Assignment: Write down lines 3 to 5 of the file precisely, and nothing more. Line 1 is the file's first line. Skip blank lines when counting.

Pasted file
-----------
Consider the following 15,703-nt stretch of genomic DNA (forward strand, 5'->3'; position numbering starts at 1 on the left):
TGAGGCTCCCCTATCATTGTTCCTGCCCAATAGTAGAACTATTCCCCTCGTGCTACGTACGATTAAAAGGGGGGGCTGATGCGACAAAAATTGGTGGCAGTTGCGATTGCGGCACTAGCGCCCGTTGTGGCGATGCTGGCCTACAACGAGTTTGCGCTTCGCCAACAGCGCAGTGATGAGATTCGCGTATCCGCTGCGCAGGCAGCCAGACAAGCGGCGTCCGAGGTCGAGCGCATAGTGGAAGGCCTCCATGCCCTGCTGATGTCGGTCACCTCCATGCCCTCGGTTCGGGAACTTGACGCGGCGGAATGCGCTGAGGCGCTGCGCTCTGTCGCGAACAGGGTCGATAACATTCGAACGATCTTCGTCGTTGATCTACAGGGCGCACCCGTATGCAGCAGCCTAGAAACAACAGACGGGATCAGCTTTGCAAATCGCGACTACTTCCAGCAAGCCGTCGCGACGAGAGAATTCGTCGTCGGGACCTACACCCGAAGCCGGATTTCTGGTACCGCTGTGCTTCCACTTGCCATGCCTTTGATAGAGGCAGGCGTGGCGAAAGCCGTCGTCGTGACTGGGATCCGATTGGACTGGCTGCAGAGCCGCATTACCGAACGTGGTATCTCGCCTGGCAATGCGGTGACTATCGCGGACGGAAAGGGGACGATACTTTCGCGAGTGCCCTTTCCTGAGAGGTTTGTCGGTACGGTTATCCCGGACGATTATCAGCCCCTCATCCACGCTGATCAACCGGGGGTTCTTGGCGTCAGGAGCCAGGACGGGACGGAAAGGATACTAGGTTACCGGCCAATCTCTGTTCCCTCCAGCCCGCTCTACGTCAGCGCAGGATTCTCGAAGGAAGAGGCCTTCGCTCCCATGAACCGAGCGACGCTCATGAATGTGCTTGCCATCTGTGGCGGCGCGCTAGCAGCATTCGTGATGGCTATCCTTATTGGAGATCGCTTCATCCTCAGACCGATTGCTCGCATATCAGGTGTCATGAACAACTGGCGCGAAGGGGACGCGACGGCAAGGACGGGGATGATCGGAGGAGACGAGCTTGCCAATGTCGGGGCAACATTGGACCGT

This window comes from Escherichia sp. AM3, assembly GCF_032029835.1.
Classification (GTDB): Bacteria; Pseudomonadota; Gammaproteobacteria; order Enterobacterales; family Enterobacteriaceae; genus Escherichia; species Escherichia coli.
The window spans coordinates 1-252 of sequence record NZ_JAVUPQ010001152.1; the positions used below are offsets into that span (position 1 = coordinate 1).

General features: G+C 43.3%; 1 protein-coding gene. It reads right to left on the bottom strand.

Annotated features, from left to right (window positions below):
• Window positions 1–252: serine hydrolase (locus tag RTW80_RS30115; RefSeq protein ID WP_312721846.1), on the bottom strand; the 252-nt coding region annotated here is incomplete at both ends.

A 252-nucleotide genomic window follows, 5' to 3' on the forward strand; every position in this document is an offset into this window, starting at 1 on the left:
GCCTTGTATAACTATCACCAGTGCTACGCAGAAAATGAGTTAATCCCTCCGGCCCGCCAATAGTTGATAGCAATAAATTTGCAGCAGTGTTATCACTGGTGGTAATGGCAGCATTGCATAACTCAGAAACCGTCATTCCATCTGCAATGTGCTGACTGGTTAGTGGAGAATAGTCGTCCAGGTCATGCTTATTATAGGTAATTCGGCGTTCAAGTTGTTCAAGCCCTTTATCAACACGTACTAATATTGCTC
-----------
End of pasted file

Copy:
This window comes from Escherichia sp. AM3, assembly GCF_032029835.1.
Classification (GTDB): Bacteria; Pseudomonadota; Gammaproteobacteria; order Enterobacterales; family Enterobacteriaceae; genus Escherichia; species Escherichia coli.
The window spans coordinates 1-252 of sequence record NZ_JAVUPQ010001152.1; the positions used below are offsets into that span (position 1 = coordinate 1).